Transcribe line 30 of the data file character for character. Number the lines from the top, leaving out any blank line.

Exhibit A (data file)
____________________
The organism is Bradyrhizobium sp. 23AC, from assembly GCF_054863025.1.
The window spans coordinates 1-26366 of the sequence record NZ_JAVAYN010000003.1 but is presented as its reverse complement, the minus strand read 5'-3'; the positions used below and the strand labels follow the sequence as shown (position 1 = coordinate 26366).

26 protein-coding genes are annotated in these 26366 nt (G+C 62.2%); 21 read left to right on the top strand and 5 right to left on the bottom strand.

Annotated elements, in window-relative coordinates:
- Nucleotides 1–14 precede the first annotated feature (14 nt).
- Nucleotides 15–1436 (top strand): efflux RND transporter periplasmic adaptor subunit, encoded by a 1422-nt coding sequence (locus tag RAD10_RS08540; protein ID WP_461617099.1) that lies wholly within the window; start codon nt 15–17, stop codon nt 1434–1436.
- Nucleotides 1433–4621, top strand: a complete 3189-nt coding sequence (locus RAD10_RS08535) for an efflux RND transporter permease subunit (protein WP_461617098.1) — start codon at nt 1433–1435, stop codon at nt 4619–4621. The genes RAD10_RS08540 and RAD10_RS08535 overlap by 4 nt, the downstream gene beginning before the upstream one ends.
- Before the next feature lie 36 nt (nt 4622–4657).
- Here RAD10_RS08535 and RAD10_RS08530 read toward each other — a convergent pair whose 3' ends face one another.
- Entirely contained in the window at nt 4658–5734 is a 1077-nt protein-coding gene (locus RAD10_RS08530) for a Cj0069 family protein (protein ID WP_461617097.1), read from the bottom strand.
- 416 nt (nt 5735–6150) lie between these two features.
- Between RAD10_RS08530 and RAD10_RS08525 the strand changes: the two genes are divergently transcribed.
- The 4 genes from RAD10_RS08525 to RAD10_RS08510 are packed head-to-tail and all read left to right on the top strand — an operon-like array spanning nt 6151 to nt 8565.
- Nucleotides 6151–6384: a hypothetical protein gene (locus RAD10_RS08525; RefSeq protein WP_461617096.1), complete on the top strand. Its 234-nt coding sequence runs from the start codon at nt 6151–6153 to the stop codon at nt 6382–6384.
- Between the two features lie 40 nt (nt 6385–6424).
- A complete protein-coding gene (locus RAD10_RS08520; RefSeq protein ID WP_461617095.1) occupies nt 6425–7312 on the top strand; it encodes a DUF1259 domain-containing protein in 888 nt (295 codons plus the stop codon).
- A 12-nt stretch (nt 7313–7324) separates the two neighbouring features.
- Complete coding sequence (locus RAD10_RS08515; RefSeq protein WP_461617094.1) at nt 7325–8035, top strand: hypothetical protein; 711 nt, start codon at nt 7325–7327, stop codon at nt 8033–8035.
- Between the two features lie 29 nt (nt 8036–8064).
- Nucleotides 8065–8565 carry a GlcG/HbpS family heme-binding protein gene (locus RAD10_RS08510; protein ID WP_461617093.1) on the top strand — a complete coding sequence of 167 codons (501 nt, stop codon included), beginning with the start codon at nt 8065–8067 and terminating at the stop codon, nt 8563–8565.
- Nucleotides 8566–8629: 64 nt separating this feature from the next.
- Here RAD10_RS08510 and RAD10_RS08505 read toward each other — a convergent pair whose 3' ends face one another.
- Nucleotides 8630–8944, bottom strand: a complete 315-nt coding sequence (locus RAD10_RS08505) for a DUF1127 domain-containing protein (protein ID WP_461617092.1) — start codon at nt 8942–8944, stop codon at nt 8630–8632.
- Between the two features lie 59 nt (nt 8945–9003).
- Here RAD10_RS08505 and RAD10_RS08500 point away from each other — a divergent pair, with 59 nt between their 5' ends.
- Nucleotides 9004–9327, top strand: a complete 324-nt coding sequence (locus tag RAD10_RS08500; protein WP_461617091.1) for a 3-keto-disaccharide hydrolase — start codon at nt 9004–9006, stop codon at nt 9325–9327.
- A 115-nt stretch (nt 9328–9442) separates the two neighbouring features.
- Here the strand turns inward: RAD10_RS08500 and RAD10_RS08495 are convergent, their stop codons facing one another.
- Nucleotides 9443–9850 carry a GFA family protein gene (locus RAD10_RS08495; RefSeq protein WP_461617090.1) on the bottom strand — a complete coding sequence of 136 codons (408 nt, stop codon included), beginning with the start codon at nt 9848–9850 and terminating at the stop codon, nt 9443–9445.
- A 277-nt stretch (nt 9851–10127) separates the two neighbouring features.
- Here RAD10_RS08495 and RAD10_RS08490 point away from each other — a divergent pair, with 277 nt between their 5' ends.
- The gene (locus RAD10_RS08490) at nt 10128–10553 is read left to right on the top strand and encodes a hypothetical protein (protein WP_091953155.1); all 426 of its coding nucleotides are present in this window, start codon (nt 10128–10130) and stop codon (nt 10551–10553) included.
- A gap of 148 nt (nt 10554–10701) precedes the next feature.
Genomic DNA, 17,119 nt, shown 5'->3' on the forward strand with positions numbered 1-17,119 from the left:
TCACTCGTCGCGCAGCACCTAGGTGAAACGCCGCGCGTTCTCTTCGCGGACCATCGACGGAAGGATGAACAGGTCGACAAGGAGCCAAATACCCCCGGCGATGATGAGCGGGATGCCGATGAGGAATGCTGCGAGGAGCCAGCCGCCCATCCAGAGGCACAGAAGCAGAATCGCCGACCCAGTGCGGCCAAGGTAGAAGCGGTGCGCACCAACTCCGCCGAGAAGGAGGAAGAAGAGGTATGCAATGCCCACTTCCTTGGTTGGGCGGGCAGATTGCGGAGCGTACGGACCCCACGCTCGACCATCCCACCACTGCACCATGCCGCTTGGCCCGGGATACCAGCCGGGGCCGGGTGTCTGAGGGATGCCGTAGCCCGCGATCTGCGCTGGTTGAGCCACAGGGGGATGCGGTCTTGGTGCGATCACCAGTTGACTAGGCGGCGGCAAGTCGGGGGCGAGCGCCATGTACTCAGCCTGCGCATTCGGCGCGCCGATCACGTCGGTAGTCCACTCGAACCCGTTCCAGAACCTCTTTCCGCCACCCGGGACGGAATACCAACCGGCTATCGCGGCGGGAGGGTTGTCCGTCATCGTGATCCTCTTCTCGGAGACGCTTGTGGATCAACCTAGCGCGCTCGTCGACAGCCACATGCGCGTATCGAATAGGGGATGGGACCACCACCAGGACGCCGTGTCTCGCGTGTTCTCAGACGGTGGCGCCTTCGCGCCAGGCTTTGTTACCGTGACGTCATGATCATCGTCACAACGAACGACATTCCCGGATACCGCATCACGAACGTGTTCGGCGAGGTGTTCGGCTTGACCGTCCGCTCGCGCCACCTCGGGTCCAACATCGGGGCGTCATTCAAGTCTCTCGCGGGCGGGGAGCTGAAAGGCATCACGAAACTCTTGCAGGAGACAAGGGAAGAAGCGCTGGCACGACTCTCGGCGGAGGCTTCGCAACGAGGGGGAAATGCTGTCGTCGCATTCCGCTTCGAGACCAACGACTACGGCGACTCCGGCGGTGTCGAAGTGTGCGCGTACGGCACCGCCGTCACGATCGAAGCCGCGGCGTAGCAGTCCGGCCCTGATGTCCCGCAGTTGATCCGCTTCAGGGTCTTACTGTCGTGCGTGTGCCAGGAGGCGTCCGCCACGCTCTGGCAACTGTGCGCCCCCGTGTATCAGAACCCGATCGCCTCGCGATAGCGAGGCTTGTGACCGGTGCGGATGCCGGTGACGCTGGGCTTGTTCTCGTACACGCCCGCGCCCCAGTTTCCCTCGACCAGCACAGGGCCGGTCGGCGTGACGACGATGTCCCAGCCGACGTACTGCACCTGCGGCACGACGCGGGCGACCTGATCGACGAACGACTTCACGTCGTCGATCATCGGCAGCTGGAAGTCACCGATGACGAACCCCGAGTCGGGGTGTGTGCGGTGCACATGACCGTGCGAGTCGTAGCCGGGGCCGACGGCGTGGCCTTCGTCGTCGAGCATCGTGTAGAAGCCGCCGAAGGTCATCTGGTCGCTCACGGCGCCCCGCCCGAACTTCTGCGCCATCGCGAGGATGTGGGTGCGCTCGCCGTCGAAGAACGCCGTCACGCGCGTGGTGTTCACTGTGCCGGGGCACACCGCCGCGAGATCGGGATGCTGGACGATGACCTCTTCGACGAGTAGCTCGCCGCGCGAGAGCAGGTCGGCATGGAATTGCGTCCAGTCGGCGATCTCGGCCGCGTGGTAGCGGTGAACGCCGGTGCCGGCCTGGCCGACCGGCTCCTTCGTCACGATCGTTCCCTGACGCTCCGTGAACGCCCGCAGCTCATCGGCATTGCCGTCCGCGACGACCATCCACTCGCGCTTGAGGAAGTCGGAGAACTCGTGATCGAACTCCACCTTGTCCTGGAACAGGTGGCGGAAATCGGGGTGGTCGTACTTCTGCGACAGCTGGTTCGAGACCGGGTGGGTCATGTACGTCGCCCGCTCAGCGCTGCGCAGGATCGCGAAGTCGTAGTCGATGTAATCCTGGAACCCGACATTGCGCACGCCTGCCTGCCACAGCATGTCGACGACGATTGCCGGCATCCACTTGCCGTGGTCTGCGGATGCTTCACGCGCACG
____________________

- A 277-nt stretch (nt 9851–10127) separates the two neighbouring features.